Forrest Blech 277-8390
Carolyn Gonzales 277-5920

October 24, 2001

Old titles now accessible electronically

The UNM General Library recently completed a project to make older Zimmerman Library periodicals available electronically, moving them from the old Dewey decimal system of classification into Library of Congress (LC) and pulling some from the collection.

"The project took two years and nine months to complete," says Library Information Specialist Forrest Blech, who was responsible for the project. Along the way Blech worked with selectors to withdraw some titles.

Blech says the urgency to "retrocon," or retrospectively convert, is that the titles were inaccessible electronically. Ultimately, he says, "the public card catalog will disappear, maybe sooner than later. It wasn't the fact that those periodical titles were classified in the abandoned Dewey classification scheme, but their absence in LIBROS that matters," he says.

The catalog won't disappear until all information held in it is accessible electronically, stresses Sever Bordeianu, head of Electronic Resources and Serials Cataloguing.

Blech says he targeted that particular set of materials with a "ZPER," or Zimmerman periodical location code located in the library's lower level one. Blech addressed the project by taking a patron's perspective. The complex task of finding scholarly material can be simplified.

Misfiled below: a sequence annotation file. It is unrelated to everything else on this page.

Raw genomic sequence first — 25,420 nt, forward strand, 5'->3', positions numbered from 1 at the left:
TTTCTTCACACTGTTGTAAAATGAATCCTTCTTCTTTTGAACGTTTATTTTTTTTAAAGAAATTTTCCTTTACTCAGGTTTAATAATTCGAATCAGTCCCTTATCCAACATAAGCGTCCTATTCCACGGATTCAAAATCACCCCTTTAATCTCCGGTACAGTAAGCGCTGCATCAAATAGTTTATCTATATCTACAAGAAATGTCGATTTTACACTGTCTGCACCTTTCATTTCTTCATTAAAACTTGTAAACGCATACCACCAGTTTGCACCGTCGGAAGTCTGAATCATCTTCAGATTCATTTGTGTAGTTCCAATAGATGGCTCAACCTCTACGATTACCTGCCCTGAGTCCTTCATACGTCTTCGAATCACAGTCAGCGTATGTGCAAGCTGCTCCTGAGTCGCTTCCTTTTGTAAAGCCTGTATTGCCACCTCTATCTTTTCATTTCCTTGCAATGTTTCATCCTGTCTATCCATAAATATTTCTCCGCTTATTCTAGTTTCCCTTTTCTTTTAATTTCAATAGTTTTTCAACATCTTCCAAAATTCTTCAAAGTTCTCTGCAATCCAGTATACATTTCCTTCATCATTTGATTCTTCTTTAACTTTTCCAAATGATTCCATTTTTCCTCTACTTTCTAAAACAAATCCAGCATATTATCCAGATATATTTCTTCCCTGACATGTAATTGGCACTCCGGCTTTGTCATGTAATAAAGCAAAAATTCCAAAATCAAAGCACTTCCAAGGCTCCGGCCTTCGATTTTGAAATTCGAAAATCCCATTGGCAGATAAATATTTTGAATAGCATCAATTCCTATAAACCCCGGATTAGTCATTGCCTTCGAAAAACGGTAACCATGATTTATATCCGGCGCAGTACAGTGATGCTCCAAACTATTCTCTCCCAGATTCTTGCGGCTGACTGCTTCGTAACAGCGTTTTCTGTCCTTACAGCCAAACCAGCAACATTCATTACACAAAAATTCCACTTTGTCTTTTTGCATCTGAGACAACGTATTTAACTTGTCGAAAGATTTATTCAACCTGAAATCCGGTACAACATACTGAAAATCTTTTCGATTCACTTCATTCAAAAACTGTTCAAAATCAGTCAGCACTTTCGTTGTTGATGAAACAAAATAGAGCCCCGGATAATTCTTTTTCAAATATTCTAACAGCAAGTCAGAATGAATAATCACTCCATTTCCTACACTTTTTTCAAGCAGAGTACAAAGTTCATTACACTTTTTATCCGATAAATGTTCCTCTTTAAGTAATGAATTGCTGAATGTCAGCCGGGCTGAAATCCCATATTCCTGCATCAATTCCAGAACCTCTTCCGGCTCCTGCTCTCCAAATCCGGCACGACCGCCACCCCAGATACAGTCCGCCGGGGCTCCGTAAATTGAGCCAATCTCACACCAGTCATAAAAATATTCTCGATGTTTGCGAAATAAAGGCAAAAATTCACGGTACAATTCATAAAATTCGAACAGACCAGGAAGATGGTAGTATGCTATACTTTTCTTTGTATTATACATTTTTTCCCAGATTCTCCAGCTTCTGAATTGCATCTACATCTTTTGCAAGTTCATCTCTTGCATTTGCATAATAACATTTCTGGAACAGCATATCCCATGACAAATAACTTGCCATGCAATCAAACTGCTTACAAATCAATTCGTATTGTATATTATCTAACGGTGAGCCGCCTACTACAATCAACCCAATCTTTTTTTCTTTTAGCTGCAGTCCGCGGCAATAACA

Undertaking the project provided the opportunity to weed selectively from the ZPER collection. "A set of guidelines to govern what I sent off to selectors to review for possible withdrawal was in place at the outset. There had to be a balance between 'If it's there catalog it,' and 'Have the selectors look at absolutely everything.' A useful balance was achieved, in my opinion," he says.

A portion of the collection was withdrawn, resulting in a couple years' growth space in the basement. A benefit of this project was to provide some additional shelving space in the lower level, Blech says.

Blech says that he discovered materials "down there," in the Zimmerman basement level that selectors deemed appropriate to transfer to the security of the Center for Southwest Research. "I located some 19th century gems that definitely needed more protection," he adds.

Another aspect of the project was to have the thousands of volumes remarked with their new call numbers. A continuing project involves retroconning the remaining Dewey annuals and serials in the Zimmerman stacks.

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